Gender-neutral dorm at UMW in Fredericksburg is unique
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Madison Hall sits unassumingly off the University of Mary Washington’s campus walk, behind a shroud of trees.
The dormitory forms a tri-unit with upperclassmen all-female dorm Ball Hall and Madison’s mirror-image, the coed Custis Hall.
But the residents of Madison Hall don’t make those gendered distinctions about their hall-mates. The dorm is home to UMW’s gender-neutral living community—the only one at a public college in Virginia.
They are residents such as Kaitlin Bosch, who simply goes by “Bosch” on campus. Bosch identifies as gender-fluid and prefers the “they” pronoun to being called “he” or “she” in conversation.
“Some days I’m more feminine, and some days I’m more masculine,” Bosch explained.
Bosch lives in the last room on the right with Julia Lattimer. Their interests are divergent—Bosch was involved in boxing during the first semester and takes classes in computer science and Chinese, while Lattimer, who is fine with being called a “she,” is more outgoing and actively involved in the English department and its clubs. Yet they get along famously and have a mutual respect for each other.
Both are actively involved in PRISM, People for the Rights of Individuals of Sexual Minorities, and the Feminists United on Campus club.
Both sides of the dorm room are papered in political posters and pictures of friends and family. On the back of their door is a poster of George W. Bush, and in a windowsill live the pet rats—Suki and Yue—that they both care for.
A freshman at UMW, Bosch said the community helped them feel safe about being open with their gender neutrality.
“I was not out as gender-fluid in high school,” Bosch said. “I was out as bisexual in high school and here it’s great, I don’t have to explain it to everyone.”
Bosch attended Brentsville District High School in Nokesville, and while there was no conflict about gender and sexuality in the school, it also had no gay–straight alliance group, and no one talked about those issues.
The gender-neutral community was not what prompted Bosch to apply to UMW, but it was what solidified Bosch’s choice to attend.
“I’m queer, and I needed a safe space,” Bosch said.
For Lattimer, though, the community was the reason she applied and what made the school her top choice. Even though students are required to live with someone of the same biological sex at UMW, even in Madison Hall, the dorm represents an accepting space for the campus’ LGBTQ community.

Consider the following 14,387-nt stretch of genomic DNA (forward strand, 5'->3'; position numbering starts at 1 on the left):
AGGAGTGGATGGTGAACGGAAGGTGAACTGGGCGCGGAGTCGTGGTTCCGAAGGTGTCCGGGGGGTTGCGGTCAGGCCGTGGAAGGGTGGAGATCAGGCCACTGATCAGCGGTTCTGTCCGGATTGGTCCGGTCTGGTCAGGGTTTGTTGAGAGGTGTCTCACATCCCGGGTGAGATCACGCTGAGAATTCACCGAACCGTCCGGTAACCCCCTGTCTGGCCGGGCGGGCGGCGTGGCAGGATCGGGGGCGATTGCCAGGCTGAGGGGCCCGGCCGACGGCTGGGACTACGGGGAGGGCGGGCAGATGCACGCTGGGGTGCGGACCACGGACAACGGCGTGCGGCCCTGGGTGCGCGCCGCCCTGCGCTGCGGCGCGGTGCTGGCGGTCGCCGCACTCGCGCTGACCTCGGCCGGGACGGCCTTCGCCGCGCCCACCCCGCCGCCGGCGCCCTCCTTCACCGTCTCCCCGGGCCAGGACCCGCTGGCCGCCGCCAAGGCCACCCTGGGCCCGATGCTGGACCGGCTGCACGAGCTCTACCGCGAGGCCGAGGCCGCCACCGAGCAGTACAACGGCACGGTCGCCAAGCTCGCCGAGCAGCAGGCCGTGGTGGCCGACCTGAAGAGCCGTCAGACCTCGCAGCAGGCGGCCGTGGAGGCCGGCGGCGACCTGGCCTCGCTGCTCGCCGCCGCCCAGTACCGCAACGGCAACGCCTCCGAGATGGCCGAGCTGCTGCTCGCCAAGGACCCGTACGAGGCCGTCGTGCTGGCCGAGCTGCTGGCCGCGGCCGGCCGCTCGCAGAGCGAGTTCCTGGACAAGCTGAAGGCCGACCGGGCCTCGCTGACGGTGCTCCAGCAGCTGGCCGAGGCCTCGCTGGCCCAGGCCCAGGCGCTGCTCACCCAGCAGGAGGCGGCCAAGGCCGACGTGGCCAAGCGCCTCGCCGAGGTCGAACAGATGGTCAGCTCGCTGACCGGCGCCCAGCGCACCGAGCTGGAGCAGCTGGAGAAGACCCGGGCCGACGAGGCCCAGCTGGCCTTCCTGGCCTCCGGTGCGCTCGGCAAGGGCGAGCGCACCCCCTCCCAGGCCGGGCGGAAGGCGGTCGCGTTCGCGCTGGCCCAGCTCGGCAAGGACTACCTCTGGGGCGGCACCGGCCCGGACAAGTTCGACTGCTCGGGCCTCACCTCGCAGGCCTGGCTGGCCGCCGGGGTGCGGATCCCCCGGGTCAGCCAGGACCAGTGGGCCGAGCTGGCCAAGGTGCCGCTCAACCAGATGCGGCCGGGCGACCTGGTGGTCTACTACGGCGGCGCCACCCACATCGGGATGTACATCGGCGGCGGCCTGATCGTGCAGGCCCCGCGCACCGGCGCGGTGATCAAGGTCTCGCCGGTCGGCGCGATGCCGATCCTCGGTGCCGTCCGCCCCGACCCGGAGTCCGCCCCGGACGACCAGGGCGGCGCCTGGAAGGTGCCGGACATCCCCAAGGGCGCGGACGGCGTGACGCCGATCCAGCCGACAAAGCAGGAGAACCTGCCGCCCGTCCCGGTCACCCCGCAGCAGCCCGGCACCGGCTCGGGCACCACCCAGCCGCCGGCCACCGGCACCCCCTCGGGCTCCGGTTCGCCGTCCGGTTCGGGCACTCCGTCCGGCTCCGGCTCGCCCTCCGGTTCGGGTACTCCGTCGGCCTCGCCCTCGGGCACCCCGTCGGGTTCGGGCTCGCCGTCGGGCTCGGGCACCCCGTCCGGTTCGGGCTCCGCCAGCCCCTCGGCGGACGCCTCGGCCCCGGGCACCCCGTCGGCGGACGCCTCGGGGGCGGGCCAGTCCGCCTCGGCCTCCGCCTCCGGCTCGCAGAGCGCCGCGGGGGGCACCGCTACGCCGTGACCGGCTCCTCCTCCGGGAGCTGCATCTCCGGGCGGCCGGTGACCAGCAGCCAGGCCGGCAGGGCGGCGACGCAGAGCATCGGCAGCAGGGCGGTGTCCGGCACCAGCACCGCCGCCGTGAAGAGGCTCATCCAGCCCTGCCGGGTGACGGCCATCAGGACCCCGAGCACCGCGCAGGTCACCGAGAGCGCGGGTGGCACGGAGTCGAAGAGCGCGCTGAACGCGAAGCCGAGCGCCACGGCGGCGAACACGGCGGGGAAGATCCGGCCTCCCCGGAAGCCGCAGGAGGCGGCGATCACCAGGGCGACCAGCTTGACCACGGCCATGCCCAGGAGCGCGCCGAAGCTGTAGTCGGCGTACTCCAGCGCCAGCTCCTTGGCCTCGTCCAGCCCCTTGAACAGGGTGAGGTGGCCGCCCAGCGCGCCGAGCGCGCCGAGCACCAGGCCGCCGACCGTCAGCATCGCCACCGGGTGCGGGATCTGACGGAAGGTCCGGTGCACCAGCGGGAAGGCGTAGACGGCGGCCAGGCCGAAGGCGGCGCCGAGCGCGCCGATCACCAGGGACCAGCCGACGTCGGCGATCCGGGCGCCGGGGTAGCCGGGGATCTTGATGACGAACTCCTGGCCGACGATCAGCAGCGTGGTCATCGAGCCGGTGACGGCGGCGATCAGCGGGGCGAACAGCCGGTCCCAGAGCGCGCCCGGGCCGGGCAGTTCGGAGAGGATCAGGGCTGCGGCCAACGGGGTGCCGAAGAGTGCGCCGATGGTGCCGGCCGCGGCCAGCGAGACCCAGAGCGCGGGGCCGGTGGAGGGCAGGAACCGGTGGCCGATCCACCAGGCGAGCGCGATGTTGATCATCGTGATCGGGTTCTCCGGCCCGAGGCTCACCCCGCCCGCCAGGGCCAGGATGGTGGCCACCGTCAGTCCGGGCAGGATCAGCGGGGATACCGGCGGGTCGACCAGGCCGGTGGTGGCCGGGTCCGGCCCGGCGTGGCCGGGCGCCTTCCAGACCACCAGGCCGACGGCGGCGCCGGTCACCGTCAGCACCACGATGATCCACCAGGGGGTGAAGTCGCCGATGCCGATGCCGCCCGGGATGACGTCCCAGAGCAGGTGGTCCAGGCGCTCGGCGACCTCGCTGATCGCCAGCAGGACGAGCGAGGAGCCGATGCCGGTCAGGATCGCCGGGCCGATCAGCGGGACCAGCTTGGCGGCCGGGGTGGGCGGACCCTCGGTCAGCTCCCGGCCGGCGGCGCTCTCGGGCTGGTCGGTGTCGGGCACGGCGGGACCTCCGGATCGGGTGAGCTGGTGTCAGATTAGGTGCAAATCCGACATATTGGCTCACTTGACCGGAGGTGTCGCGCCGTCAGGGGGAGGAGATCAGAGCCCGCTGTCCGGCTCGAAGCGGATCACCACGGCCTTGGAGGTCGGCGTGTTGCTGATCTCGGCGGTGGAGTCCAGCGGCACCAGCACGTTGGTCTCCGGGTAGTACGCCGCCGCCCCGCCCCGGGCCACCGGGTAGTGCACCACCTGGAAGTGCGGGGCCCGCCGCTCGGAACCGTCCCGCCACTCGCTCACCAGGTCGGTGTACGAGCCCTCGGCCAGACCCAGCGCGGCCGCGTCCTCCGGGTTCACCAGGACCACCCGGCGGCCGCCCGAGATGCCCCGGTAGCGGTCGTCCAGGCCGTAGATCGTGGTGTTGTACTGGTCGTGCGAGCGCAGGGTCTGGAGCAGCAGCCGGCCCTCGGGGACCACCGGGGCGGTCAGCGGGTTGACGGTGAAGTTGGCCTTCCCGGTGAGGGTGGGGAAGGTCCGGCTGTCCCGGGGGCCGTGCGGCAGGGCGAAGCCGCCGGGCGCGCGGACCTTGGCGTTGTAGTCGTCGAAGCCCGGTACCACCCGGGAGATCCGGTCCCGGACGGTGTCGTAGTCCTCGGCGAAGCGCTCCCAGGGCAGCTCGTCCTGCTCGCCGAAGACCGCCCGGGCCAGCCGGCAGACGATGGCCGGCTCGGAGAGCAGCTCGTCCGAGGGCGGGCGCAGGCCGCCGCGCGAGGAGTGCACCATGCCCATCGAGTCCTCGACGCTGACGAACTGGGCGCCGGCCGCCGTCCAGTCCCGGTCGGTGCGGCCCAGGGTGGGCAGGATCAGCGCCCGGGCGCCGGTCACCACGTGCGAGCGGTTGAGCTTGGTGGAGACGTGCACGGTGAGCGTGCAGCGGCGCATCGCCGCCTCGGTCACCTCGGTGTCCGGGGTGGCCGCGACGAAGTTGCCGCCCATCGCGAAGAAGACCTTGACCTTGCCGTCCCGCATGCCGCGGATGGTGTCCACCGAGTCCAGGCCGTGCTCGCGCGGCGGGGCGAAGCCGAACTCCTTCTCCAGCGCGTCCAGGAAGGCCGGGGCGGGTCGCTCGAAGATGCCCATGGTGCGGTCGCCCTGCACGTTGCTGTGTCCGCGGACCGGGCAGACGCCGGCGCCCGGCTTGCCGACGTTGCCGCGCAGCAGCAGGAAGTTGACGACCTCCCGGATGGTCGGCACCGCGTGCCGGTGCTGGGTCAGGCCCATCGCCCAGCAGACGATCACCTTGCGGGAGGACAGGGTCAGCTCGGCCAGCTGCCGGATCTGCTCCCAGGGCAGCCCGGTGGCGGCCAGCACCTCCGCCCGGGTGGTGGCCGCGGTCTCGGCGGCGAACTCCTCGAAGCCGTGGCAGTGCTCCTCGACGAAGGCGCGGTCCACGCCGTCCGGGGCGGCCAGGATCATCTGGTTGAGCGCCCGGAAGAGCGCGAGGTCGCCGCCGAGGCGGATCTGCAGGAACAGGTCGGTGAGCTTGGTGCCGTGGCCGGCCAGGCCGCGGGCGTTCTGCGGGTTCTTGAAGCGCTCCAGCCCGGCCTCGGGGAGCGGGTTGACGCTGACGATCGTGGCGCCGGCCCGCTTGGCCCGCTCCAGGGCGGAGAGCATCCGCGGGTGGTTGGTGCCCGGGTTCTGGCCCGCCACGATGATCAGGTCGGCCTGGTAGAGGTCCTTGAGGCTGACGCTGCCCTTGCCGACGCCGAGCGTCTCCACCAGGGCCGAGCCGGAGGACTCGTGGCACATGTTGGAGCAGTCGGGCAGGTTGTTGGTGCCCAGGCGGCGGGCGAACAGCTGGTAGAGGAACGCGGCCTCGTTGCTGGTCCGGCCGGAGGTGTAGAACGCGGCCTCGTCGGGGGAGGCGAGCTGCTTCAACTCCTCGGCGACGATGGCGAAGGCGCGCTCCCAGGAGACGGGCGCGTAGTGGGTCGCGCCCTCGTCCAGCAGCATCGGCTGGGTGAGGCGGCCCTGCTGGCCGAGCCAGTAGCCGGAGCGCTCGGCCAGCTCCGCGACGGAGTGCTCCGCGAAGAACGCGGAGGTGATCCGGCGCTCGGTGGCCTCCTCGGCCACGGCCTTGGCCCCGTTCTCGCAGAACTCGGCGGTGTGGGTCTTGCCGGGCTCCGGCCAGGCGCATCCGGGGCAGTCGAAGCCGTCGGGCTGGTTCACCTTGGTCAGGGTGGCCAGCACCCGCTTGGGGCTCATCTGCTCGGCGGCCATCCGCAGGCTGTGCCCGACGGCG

Lattimer went to an arts high school and said she feels more comfortable in a place that is open and accepting.
“Everyone here is really loving,” she said. “They’re sensitive to whatever. It’s not just gender and pronouns, that extends to anxieties and any problems someone is having.”
Even though the campus is friendly, Bosch’s friends who live in Randolph, Jefferson and Russell halls don’t have the same sense of community.
“Everyone here [in Madison Hall] are friends,” Bosch said. “It’s really friendly, really open and not at all what I expected. I expected to make some friends when I came here, but not to be welcomed with open arms by upperclassmen.”
Adrienne Davis and Hannah Hudson, both sophomores, live across the hall from Bosch and Lattimer. Davis and Hudson have lived in the gender-neutral dorm for two years and said the sense of community there keeps them coming back.
Davis, who identifies as female and pansexual, said the community is “really respectful. That’s something you don’t usually see in college dorms.”
ALONE IN VIRGINIA
Christine Porter, director of residence life at UMW, said the community started six years ago after a group of students began a conceptual-living group to meet the needs of the campus’ transgender members.
Conceptual-living groups are popular at the university, with students living together on campus under the umbrella of athletics and green living, to name a couple of groups.
The gender-neutral community currently has 38 residents, all living in Madison Hall.
“The premise was to educate people about gender along a spectrum,” Porter said. “It is not a binary. And it was important to educate people on concepts of sex, which is biological, and gender, which is sociological.”
A total of 97 American higher-education institutions now offer true gender-neutral living options, according to the Transgender Law and Policy Institute, with Boston University and George Washington University joining the trend in 2013.
But none of those institutions, not even among private colleges, are in Virginia.
Colin Riley, a spokesman at Boston University, said the option is available in nearly all of that university’s residence halls. There has been no pushback from the community, he said.
“It’s rather straightforward roommate choice,” he said. “The primary factor in creating it was the safety and security of students.”
Porter said while UMW’s Madison Hall is a gender-neutral space, students are still required to live with those of the same sex.
“No institution in the commonwealth is doing true gender-neutral housing,” Porter said.
Josh Block, a lawyer specializing in lesbian, gay, bisexual and transgender rights with the ACLU, said Virginia is one of the states where creating gender-neutral communities is frowned upon.
In 2012, his office received a complaint from a college student in Virginia who was denied housing that matched the gender the student identified with.